Motilal Jotwani

Motilal Wadhumal Jotwani was an Indian writer, educationist, gandhian and a former post doctoral fellow of Harvard Divinity School who specialized in Sindhi language and literature.[1][2] A winner of Sahitya Academy Award,[3] he was honoured by the Government of India in 2003 with Padma Shri, the fourth highest Indian civilian award.[4]

Motilal Jotwani
Born13 January 1936
Died28 January 2008
Pune, India
OccupationScholar, writer, educationist
Known forSindhi literature
Spouse(s)Raj Jotwani
Children2 sons
AwardsPadma Shri
Shah Abdul Latif Award
Kriti Puraskar
Sahitya Academy Award
Sindhu Ratan
Websiteweb site

BiographyEdit

Motilal Jotwani was born on 13 January 1936 at Rohri, in the Sukkur district of the Sindh region in the British India.[1][2][3] His family moved to India after the partition of 1947 and settled in Delhi.[1][2][3] After graduating, he obtained a post graduate diploma in journalism from Punjab University in 1959, secured his master's degree (MA) in English literature from Delhi University[5] and joined the university as a lecturer at Deshbandhu College from where he retired as the Reader in Sindhi literature.[2] He also obtained a doctoral degree (PhD) on the work of Shah Abdul Latif Bhitai, renowned Sufi poet.[1][2][3]

Jotwani authored 60 books in English, Hindi and Sindhi languages, composed of poems, short stories, novels and essays.[1][2][3][6][7] He is the author of Dictionary of Sindhi Literature[8] and a critical study on Shah Abdul Latif Bhitai, under the name, Shah Abdul Latif Bhitai, His Life and Work.[3][9] Pratinidhi Rachnayen (1996), Sufis of Sindh (1986), Sindhis Through Centuries (2006), Anaasir jee Saazish (1968), Sandandhani je Sarakuni te (1982), Pursh ain Prakriti (1997) Kotha (1985), Sunjaanap jo Sankat (1992) and Naen Sire Khan (1998) are some of his other notable works.[3]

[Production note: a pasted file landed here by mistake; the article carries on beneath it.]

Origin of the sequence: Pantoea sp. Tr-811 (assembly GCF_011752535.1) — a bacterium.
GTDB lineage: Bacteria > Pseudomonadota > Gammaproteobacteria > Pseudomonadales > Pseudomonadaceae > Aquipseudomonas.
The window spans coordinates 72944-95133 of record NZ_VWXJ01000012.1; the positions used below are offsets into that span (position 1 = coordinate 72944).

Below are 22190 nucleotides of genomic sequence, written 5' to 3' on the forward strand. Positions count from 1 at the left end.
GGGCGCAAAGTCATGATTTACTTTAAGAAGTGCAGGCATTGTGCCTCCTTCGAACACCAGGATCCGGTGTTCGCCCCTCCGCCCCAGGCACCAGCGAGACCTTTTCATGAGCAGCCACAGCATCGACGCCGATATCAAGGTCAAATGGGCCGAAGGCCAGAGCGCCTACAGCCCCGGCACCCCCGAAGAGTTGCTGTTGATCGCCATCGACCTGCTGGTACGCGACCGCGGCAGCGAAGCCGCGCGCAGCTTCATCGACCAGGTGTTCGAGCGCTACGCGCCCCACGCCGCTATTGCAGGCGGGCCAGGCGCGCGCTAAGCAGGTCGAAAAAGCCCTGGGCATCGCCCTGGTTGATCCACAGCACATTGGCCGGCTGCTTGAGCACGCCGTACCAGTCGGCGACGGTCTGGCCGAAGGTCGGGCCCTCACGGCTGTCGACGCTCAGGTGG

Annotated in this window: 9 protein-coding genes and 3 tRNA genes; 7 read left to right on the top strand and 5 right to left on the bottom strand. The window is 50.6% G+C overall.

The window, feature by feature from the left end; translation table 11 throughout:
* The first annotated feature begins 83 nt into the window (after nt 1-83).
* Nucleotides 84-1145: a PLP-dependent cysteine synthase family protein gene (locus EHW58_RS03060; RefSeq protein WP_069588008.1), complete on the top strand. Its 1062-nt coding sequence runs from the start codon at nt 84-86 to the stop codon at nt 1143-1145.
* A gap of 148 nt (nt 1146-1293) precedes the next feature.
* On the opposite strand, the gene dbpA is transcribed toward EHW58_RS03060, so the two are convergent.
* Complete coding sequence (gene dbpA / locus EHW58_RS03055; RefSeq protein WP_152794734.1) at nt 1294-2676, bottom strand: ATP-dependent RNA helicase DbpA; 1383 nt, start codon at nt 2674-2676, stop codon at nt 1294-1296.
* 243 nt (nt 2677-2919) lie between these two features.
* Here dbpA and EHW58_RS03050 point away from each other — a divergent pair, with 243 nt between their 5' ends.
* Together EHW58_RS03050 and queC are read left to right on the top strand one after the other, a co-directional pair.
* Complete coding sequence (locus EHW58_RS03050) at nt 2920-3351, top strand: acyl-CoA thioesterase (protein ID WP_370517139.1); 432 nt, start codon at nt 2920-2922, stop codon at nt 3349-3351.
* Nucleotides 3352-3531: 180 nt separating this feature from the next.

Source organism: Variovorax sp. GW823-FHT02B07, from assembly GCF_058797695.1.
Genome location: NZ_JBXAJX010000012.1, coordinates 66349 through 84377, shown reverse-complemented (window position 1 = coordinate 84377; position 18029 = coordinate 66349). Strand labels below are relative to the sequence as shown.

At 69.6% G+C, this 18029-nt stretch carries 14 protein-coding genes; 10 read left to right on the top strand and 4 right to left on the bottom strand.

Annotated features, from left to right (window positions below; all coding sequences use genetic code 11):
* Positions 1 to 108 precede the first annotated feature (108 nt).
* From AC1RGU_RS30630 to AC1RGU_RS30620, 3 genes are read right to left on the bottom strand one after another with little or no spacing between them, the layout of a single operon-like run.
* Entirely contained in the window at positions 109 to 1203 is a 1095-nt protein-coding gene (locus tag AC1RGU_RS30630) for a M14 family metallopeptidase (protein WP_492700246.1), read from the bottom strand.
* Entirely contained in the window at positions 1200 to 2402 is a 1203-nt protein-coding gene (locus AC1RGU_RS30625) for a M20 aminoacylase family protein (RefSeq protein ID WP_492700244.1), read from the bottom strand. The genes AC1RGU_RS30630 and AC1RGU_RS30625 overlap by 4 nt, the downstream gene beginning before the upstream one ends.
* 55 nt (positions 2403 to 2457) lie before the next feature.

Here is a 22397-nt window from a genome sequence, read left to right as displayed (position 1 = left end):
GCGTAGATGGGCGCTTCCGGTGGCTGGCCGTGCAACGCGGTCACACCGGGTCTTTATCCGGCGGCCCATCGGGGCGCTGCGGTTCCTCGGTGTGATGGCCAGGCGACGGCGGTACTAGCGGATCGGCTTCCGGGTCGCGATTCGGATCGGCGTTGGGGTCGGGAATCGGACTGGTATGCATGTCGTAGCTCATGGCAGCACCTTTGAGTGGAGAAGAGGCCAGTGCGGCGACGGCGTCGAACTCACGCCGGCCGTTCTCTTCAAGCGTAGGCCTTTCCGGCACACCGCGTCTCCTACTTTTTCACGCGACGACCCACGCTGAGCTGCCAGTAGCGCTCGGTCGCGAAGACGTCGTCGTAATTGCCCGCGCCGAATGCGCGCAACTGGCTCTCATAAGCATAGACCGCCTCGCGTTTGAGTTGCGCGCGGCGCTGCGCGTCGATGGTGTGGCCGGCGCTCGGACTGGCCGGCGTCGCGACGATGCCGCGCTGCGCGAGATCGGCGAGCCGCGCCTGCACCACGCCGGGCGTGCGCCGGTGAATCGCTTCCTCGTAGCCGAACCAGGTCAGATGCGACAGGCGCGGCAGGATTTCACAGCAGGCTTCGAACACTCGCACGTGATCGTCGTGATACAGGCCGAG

Jotwani, a known gandhian and a Sindhi language scholar, was the secretary of Sindhi Academy of the Government of India and during his tenure, he completed a book on Gandhiji, Gandhiji on Sindh and the Sindhis, with the assistance of K. R. Malkani, renowned historian and politician.[10] He was also a visiting post doctoral fellow of Harvard Center for the Study of World Religions during 1979-80.[2][3] He was also the editor of Indian Author, the official journal of the Authors Guild of India, New Delhi from 1985 to 1990.[2] His contributions are also reported in the establishment of Sindhi Education Society which manages two schools, Baba Nebhraj Senior Secondary School and Hemnani Secondary School, in Delhi. He served as a member of its governing council for many years.[2]

Motilal Jotwani received six citations and awards from the Ministry of Human Resource Development during 1973-1999 for his literary contributions.[2] He received Hindi literary awards from the Government of Delhi and the Government of Uttar Pradesh in 1988 and 1990 respectively.[2] He has also received Hindi Academy Kriti Puraskar, Sahitya Academy Award and Sindhu Ratan Award.[3] The Government of India awarded him the civilian honour of Padma Shri in 2003.[1][3] In 2006, he received the Shah Abdul Latif Award from the Government of Sindh.[1][3]

Jotwani died on 28 January 2008 in Pune, succumbing to a cardiac arrest, leaving behind his wife, Raj Motwani and two sons.[1][3]

See alsoEdit

ReferencesEdit

  1. ^ a b c d e f g h "Scholar Motilal Jotwani is dead". Dawn. 31 January 2008. Retrieved 17 February 2019.
  2. ^ a b c d e f g h i j k "Sindhi Sangat". Sindhi Sangat. 2015. Retrieved 7 February 2015.
  3. ^ a b c d e f g h i j k l "Sindhistan". Sindhistan. January 2008. Retrieved 7 February 2015.
  4. ^ "Padma Awards" (PDF). Padma Awards. 2015. Retrieved 6 February 2015.
  5. ^ "Bio". Bio. 2015. Retrieved 7 February 2015.
  6. ^ Motilal Jotwani (2005). Some Representative Texts. Aditya Books. p. 159. ISBN 978-8185353517.
  7. ^ Motilal Jotwani (2006). Sindhis Through the Centuries. Aditya Books. p. 166. ISBN 9788185353531.
  8. ^ Motilal Jotwani (2007). Dictionary of Sindhi Literature. Aditya Books. ISBN 978-8185353579.
  9. ^ S. K. Bose (January 1976). "Shah Abdul Latif: His Life and Work by Motilal Jotwani". India International Centre Quarterly. 3 (1): 74–76. JSTOR 23001876.
  10. ^ Motilal Wadhumal Jotwani (1998). Gandhiji on Sindh and the Sindhis. Sindhi Academy. p. 554. ISBN 9788187096030.

External linksEdit